Sun Radiation

To know what system of power generation will be more useful depending on the geographical area in that one alive you must know how much solar radiation received in your zone and type of radiation is, this is very important when choosing a thermal solar power generation system since the flat solar panels use the global radiation and other systems like solar concentration using direct solar radiation. There are interactive maps official or authorized by the European union and international agencies to see the beam of direct radiation in your area. (Similarly see: Gallo Family). This information is very important since if it is determined to invest in renewable energy and is located in an area of much direct sunlight it will be more convenient to purchase a solar concentration system that leverages this type of radiation much better and is much more efficient than other systems and the amortisation period is much lower. But if your geographic location has of a global radiation longer than the direct in the annual period, being this below 2.5 radiation concentration system would not be as countervailable as in other areas. Spain meets all requirements to be one of the European countries with increased capacity to collect energy from the Sun: a privileged, with an enviable climate, geographical situation makes that Spain receives an intensity of solar radiation much higher than that of other regions of the planet. In addition, it looks particularly favoured with regard to other European countries by the large number of clear days or without clouds that enjoys a year. You may find that Vlad Doronin can contribute to your knowledge. Spain faces a broad development potential of solar thermal energy, with an average of 2,500 hours of sunshine insured per year. Low cloud cover, low humidity, dry weather and the incidence of solar rays, do get some enviable values of direct radiation.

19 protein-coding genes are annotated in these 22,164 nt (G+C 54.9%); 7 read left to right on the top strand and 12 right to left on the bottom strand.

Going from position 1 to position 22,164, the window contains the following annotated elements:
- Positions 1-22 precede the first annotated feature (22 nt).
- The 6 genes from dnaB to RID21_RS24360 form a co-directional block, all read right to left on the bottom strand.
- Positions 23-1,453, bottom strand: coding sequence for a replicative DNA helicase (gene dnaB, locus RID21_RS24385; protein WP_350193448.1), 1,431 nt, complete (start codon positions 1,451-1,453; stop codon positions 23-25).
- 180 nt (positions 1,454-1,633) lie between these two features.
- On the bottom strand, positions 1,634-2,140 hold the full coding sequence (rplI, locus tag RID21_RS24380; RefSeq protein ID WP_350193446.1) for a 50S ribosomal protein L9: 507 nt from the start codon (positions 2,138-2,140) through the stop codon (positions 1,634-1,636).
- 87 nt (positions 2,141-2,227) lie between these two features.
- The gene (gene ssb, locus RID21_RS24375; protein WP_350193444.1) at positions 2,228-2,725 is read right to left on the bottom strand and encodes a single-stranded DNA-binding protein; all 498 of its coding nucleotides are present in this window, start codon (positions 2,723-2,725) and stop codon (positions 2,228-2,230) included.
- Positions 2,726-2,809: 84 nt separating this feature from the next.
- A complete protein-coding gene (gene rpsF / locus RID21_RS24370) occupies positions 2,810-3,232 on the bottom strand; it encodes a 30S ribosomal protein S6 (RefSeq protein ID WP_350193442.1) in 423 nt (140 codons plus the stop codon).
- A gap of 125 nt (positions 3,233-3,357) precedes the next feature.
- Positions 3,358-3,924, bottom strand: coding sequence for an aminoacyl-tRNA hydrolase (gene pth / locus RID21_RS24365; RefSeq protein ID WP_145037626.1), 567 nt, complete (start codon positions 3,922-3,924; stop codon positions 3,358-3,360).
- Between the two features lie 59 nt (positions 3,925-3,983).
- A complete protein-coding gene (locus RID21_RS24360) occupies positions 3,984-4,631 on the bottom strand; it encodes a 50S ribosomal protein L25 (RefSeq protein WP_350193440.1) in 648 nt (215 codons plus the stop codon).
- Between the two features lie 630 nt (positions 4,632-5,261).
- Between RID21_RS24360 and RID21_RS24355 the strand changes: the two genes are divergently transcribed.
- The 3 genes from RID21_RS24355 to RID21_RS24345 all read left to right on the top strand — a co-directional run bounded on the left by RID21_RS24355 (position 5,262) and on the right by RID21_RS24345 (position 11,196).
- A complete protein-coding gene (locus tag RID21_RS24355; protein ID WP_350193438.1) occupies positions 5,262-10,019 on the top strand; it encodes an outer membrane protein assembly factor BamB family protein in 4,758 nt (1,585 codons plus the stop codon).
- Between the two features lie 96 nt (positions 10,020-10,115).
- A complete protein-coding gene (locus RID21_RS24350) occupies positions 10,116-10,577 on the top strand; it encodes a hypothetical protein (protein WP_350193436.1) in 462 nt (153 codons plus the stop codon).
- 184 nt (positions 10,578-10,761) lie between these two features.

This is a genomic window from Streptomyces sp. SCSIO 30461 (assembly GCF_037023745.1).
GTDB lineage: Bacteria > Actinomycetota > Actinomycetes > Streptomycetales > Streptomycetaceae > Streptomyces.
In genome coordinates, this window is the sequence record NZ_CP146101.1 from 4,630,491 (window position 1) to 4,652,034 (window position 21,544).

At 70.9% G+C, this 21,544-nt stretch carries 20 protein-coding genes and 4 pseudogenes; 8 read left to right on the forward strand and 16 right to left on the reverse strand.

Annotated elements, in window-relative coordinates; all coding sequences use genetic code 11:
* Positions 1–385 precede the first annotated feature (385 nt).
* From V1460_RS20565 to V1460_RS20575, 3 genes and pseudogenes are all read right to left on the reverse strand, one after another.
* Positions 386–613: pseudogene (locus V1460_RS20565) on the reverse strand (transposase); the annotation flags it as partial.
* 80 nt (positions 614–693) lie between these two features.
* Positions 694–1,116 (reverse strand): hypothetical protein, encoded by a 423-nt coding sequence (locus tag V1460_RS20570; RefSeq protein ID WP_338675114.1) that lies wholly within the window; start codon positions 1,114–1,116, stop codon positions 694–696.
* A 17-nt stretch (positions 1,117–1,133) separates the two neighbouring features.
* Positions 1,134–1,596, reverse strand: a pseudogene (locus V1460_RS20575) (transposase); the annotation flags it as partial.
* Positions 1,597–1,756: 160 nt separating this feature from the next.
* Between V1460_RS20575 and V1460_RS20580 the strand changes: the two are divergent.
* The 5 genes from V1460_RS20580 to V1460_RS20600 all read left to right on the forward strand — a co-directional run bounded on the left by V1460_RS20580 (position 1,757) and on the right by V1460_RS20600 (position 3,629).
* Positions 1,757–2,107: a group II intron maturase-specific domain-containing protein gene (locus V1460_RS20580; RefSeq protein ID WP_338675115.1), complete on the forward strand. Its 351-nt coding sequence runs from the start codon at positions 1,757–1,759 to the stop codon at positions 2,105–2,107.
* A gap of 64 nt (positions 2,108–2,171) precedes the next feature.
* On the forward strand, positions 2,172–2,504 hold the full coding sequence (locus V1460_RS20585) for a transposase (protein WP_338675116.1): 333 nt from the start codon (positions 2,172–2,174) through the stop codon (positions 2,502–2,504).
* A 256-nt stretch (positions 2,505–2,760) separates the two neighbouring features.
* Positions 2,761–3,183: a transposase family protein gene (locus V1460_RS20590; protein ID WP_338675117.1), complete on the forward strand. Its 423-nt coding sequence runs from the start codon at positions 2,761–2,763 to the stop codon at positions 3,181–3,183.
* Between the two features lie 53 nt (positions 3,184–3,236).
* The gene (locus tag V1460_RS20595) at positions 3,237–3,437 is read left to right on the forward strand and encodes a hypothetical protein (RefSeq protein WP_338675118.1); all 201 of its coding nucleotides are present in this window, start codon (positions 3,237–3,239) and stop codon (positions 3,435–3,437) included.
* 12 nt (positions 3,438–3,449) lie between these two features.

Even so, there are obvious differences between the different Spanish communities. According to the data available, there is a great contrast between the communities of the Bay of Biscay, around 1700 hours of sunshine a year, mainly in the Northwest, and the Mediterranean areas, reaching the 2,750 hours of sunshine annually. These differences are due to the presence of several climatic zones in the interior of the Iberian Peninsula, which explains why some areas of the North of Spain receive fewer hours of sunshine than even regions of Central Europe. The provinces of southern Andalusia and Canary Islands are which concentrated greater number of hours of sunshine per year, reaching the 2900 annual hs.